According to management guru Tom Peters, most successful sales conversations don’t end by closing the sale.  According to Peters, the goal of a sales call (or in our case, a visit or call with a donor) is to “have your relationship with the customer be better at the end of the sales conversation than it was at the beginning.” He says, “Successful selling is usually not about going for the close. It’s about advancing your relationship.”  And, if advancing that relationship can help you uncover the underlying resistance to the gift, you’ll be that much closer to removing the obstacle and ultimately closing the gift.

One effective way to do this is to use these three incredibly powerful little words: tell me more.  Try it the next time a donor raises an objection or expresses an interest in an aspect of your work.  According to Charles Green’s Trust Matters blog, ‘tell me more’  is a “simple and elegant way to invite someone to share information with you. Distinct from a targeted, intellectually-impressive question, ‘tell me more’ implies an absence of time pressure, agenda (as in motives), and a desire to show off.  Its subtext: The agenda is yours, my time is yours, and my focus is devoted to you, not me. Its beauty is in its simplicity and its focus on the <donor>.”

Phyllis

Written by Phyllis Freedman

March 17, 2010 at 11:57 pm

Trendwatching: Value & Simplicty

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The New York Times Business Day section recently offered clues to the current donor (consumer) environment.  The first clue was an article about Lowe’s, the home improvement store, and their coming ad campaign focusing on value and service.  Consumers, Lowe’s believes, want to feel as though their money is being well-spent and they want “knowledgeable, helpful and friendly” sales staff who simplify the home improvement process for them.  On the back page of that section, the Times published it’s weekly “Most Wanted.”  It’s a snapshot of what ad space is being purchased and which magazines, movies, and music are most popular.   What’s the top magazine by growth in ad pages (which by the way correlate with readership)?  Real Simple.  What’s one of the top ad buys by growth percentage?  Space in the Sunday newspaper coupon section.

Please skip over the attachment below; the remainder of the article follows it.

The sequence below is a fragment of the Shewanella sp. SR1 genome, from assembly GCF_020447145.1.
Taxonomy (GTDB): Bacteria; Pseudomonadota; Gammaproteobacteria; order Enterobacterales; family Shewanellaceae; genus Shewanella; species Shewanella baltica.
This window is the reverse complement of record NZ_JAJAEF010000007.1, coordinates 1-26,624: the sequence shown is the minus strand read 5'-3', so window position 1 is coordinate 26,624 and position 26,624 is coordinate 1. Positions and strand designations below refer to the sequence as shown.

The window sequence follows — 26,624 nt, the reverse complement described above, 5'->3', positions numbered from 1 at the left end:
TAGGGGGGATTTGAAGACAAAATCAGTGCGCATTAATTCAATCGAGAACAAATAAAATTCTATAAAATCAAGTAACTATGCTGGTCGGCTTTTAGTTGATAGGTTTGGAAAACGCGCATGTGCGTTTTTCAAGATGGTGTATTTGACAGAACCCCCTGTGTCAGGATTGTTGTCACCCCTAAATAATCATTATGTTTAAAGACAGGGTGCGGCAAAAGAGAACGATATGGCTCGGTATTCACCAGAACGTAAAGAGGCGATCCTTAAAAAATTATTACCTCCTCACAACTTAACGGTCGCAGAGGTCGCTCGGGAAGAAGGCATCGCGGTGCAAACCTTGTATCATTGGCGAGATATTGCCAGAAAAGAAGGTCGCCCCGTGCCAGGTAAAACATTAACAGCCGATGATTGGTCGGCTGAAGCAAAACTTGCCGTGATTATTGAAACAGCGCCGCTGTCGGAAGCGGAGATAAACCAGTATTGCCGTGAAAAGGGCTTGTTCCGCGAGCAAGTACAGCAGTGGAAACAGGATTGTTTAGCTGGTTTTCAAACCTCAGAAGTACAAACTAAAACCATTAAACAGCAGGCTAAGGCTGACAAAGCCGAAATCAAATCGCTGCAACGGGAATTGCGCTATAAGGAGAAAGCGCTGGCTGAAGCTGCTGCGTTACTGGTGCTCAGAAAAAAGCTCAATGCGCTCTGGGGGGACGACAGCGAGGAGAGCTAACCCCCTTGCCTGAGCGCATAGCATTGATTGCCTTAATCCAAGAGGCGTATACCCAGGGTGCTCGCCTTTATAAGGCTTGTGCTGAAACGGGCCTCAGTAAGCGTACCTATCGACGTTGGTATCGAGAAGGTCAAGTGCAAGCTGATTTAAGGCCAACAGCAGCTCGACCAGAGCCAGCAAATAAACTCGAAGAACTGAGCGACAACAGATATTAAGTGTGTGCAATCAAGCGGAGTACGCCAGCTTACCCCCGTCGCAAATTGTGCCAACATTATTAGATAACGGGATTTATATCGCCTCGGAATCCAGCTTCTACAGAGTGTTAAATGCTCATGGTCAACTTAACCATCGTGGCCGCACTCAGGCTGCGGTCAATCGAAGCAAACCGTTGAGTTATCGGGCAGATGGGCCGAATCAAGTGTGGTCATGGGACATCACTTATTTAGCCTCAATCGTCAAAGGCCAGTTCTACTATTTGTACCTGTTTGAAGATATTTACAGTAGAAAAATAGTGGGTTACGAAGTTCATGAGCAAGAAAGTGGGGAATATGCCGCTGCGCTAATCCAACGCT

These cues are consistent with what we’re hearing about the lasting impact on giving of the economic turmoil of the past eighteen months.  For a long time to come, value and simplicity will be king.

In our gift planning communication it’s even more important than ever to communicate the impact of legacy gifts and to keep our messages simple.  I’ve written before about the need to do a better job of communicating impact.  After recent reading of how the estate tax uncertainty and the Roth IRA conversion opportunity are being communicated to donors indicates to me that in the category of “keep it simple” we have a long way to go.

Phyllis

Written by Phyllis Freedman

March 9, 2010 at 11:46 pm